OOPEAA Office for Peripheral Architecture - A story of brick, glass and wood: Karlsson Housing
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A story of brick, glass and wood: Karlsson Housing

OOPEAA Office for Peripheral Architecture

Housing  /  Completed
OOPEAA Office for Peripheral Architecture

The Karlsson Housing is located in Jätkäsaari, a newly built residential area still under construction in a former industrial and harbour site by the seashore in downtown Helsinki. The building has a dual character with an urban facade facing the street and a house-like part of a smaller scale in the side of the courtyard to provide a sense of community for the shared spaces. It offers a total of 70 units of varying sizes ranging from studios of 31,5 - 38 m2, to one-bedroom apartments of 46,5 – 55,5 m2 to two-bedroom apartments and larger family apartments and duplexes of up to 107 m2. All apartments have either a balcony or a terrace, either on the roof or on the ground level, all either with a view to the park or facing south. The rich variety of apartment types ranging from studios to four-bedroom units and duplexes meets the needs of people in different stages of their lives, and there is a generous array of shared space in the building to support of sense of community and to extend the amount of space that people make use of in their daily lives. There are communal meeting rooms as well as a workshop space for bike fixing and a hobby room on the courtyard side, and a sauna and a lounge space for the shared use for the residents. Storage space for bikes strollers is provided on the ground floor. Parking is available in the nearby garage facility. Helsinki is a characterised by its roof scape that is at once harmonious yet also rich in details and variations. The roofs take on a strong presence in the urban landscape and form an additional layer of the façade as the buildings are experienced from the level of the passersby or a part of the view when looking over the city. The Karlsson Housing builds on this tradition of the roof as an important part if the identity of the building providing a contemporary take on it. Along the slightly curved street line, the top floors of the building form a varied roof scape allowing for diversity in the apartment types and making it possible to provide generous balcony spaces as well to create duplex units. This is particularly noteworthy when considering that the Karlsson Housing provides affordable housing with a strictly regulated level of building cost. The Karlsson Housing is situated along the Park of Good Hope that runs through the Jätkäsaari Island connecting the entire neighbourhood with both the harbour and the residential area of next to the Island. Each apartment has ample daylight, and the varied massing of the building makes it possible to maximise the sunlight also on the courtyard side. The height of the building varies between three and six stories creating a sense of a human scale and the park provides a green space on the street side while the interior courtyard offers a more sheltered space for the residents to enjoy. On the courtyard side, the atmosphere is calm and peaceful, regardless of the central location of the building. There are apartments with terraces as well as a shared yard for communal use on the courtyard side, and the shared roof terrace on the fourth-floor level provides an additional green area. Windows in the apartments are deliberately designed to face towards south and west to maximise the amount of daylight, something that is of particular importance in the Northern location of Helsinki where light is scare in the wintertime. To balance the heat load in the summer months, protection from excess sun is carefully considered and integrated into the design of the building with the balconies providing shading. The massive concrete structure of the building serves to retain heat and to balance the temperature, something of value especially in the cold season. Solar panels have been integrated into the roof structure for thermal collection to provide energy for heating the warm water. The HVAC technology is placed within the envelope of the building in a way that it doesn’t stand out on the roof scape. Brick, glass, and wood from the primary façade materials. The white brick in the interior courtyard works in dialogue with the dark, glazed brick on the facades facing the street. Dark, glazed brick is used also in the roofs and the attic like apartments with their recessed balconies in the upper floors. Creating a sense of human scale and liveliness of the façade facing the street, this gives the building a recognisable character and a strong identity of its own.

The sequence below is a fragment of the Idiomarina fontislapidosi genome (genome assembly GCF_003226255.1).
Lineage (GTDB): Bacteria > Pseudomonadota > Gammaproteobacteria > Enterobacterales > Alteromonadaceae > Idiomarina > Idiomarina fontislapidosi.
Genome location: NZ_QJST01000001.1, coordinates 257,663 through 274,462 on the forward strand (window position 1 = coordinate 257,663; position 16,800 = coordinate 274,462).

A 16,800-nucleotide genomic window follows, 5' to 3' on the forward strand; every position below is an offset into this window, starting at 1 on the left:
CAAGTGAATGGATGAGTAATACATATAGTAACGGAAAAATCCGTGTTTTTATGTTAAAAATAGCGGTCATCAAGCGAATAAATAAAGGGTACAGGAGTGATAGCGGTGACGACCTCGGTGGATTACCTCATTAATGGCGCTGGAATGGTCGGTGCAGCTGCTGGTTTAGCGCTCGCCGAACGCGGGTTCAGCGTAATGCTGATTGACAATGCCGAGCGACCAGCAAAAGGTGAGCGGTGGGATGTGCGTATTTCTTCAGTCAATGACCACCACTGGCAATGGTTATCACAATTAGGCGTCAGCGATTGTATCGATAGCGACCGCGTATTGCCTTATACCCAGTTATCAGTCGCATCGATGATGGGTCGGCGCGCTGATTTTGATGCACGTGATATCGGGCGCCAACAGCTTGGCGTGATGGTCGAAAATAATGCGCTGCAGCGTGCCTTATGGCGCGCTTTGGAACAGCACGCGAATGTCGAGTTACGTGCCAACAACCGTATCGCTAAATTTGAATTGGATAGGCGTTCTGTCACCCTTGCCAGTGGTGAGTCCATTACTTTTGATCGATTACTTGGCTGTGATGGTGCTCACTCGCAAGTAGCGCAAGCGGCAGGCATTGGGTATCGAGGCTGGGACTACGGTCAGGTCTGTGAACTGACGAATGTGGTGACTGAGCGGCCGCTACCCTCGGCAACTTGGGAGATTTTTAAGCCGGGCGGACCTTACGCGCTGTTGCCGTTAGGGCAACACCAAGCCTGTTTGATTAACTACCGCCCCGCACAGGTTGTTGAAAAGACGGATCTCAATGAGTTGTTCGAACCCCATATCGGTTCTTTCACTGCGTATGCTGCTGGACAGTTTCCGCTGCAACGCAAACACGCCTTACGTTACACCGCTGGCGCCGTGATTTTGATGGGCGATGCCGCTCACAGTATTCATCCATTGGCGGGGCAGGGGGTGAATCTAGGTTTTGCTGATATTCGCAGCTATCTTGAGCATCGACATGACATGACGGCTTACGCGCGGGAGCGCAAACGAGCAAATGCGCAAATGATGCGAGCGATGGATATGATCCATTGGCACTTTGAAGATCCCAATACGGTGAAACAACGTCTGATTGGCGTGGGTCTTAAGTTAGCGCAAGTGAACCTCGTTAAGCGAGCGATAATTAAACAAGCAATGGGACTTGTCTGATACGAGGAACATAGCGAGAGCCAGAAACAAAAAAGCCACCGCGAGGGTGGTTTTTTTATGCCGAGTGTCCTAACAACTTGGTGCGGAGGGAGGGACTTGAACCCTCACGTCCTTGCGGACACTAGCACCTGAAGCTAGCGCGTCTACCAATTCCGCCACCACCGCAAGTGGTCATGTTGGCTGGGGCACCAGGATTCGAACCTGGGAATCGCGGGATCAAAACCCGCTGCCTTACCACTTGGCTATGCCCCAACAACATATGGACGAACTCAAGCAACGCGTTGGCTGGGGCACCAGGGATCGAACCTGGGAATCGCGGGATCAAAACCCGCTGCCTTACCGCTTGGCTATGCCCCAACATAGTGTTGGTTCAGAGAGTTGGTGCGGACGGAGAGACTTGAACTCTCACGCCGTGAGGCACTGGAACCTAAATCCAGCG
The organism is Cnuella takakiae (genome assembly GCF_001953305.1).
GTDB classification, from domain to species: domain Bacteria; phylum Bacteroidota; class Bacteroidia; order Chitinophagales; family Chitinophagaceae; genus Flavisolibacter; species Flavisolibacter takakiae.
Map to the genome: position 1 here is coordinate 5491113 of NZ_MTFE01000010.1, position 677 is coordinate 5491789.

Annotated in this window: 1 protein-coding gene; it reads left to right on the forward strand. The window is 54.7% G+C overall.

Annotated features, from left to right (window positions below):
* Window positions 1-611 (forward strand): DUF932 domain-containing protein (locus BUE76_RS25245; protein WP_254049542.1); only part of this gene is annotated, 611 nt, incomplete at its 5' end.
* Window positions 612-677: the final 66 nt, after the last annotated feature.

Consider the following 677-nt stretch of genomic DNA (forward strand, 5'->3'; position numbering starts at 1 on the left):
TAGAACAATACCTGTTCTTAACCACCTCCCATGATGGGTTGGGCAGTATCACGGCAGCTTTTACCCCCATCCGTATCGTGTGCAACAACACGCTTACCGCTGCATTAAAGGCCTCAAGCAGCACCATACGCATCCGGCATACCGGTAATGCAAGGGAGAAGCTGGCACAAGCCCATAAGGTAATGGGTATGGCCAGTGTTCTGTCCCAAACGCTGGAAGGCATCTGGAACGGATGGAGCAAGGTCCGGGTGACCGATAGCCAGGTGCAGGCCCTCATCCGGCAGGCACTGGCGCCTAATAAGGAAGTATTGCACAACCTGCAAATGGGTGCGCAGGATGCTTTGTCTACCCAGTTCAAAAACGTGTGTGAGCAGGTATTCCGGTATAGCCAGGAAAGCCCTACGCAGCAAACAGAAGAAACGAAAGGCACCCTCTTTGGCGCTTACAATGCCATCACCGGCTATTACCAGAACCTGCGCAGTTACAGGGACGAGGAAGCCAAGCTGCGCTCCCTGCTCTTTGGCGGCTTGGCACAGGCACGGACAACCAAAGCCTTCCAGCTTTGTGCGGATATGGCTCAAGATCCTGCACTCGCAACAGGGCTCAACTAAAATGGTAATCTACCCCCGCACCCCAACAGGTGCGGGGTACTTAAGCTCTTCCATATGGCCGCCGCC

5777 mq
 Anssi Lassila, Architect in Charge, OOPEAA
 Project Architect: Iida Hedberg, Team: Anne Kaivo-oja, Juha Pakkala, Melanie Sommerfeld, Karoliina Mäenpää, Teemu Leppälä / OOPEAA
 Hannu Rytky


OOPEAA works on a wide range of projects from churches and public buildings to housing and urban visions. There is an active focus on research and development with an emphasis on solutions that support social and ecological sustainability. For OOPEAA, the goal in architecture is to create better life. In their work, a sense of care, an attitude of curiosity and an understanding of the context are key. Combining a sculptural form with traditional materials and innovative techniques, OOPEAA brings together new ideas with experience and a sense of respect for tradition and locality. Their architecture finds its inspiration in the state of being in between, between urban and rural; between a deep respect for tradition and an appreciation of the contemporary; rooted in the local and yet part of a larger international context. The work of OOPEAA has been recognised with some of the highest merits achievable both in Finland and internationally including the Finlandia Prize for Architecture.


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